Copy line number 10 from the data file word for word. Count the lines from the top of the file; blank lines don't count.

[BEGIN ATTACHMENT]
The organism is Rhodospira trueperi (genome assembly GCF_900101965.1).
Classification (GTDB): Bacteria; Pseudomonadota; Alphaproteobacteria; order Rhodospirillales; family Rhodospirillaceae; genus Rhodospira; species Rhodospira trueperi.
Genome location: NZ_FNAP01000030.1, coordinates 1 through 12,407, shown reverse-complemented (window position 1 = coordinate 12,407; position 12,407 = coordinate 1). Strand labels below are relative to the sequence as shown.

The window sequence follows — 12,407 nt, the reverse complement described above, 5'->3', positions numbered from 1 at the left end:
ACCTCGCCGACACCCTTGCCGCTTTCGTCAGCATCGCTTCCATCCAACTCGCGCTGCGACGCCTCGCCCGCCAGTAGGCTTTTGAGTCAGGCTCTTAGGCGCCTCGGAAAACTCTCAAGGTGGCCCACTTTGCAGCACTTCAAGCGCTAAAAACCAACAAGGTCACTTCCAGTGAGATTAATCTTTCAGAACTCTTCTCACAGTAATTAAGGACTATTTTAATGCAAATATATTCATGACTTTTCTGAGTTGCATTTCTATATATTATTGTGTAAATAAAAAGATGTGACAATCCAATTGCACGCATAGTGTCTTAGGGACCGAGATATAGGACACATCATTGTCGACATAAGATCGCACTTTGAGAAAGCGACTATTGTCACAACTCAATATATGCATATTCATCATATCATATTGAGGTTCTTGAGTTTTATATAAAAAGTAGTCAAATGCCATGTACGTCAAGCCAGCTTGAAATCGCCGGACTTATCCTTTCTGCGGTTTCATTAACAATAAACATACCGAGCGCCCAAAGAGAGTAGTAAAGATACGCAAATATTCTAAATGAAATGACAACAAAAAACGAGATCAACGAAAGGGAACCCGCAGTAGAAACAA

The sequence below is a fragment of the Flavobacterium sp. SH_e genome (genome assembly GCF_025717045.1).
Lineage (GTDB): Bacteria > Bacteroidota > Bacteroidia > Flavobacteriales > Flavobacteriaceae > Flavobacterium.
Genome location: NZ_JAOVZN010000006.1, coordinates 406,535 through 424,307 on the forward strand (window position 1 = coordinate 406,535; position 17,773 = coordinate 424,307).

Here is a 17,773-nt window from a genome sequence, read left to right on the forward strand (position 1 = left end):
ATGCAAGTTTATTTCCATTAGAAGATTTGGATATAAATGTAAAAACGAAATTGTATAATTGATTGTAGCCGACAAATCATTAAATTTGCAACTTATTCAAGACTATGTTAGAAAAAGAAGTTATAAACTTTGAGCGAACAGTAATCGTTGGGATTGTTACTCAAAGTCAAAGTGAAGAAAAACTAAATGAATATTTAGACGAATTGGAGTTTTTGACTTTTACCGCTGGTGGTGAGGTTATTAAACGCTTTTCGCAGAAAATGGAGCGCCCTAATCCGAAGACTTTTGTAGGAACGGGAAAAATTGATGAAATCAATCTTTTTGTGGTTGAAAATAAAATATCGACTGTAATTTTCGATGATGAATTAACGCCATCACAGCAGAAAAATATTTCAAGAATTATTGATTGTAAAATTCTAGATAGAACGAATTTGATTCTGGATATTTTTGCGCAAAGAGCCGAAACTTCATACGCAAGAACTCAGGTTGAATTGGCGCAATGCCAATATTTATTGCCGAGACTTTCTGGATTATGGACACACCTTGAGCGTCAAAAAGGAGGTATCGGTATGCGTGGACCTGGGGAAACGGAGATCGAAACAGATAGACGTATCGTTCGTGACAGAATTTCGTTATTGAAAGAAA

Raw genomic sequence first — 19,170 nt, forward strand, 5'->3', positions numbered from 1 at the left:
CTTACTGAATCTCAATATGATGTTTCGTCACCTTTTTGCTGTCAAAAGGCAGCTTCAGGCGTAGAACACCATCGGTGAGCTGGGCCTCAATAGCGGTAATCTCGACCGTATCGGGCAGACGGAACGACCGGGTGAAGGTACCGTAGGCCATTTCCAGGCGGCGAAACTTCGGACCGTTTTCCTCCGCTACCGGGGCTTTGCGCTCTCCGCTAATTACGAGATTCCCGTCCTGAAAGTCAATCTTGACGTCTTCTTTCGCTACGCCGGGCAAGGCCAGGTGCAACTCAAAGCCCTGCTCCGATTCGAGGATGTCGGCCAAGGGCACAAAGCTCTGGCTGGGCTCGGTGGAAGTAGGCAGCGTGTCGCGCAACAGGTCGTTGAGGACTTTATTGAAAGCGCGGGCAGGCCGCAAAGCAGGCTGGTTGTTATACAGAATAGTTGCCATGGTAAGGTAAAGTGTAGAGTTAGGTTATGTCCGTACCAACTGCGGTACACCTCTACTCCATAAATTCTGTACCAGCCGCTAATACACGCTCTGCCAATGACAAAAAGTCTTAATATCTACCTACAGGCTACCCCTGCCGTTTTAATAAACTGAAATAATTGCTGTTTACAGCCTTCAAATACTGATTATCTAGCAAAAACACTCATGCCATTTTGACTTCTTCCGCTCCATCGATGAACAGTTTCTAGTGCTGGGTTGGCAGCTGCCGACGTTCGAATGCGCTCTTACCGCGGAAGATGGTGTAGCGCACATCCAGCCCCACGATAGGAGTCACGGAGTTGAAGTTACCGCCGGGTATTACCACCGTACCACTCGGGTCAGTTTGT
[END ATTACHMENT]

ATGCAAGTTTATTTCCATTAGAAGATTTGGATATAAATGTAAAAACGAAATTGTATAATTGATTGTAGCCGACAAATCATTAAATTTGCAACTTATTCAAGACTATGTTAGAAAAAGAAGTTATAAACTTTGAGCGAACAGTAATCGTTGGGATTGTTACTCAAAGTCAAAGTGAAGAAAAACTAAATGAATATTTAGACGAATTGGAGTTTTTGACTTTTACCGCTGGTGGTGAGGTTATTAAACGCTTTTCGCAGAAAATGGAGCGCCCTAATCCGAAGACTTTTGTAGGAACGGGAAAAATTGATGAAATCAATCTTTTTGTGGTTGAAAATAAAATATCGACTGTAATTTTCGATGATGAATTAACGCCATCACAGCAGAAAAATATTTCAAGAATTATTGATTGTAAAATTCTAGATAGAACGAATTTGATTCTGGATATTTTTGCGCAAAGAGCCGAAACTTCATACGCAAGAACTCAGGTTGAATTGGCGCAATGCCAATATTTATTGCCGAGACTTTCTGGATTATGGACACACCTTGAGCGTCAAAAAGGAGGTATCGGTATGCGTGGACCTGGGGAAACGGAGATCGAAACAGATAGACGTATCGTTCGTGACAGAATTTCGTTATTGAAAGAAA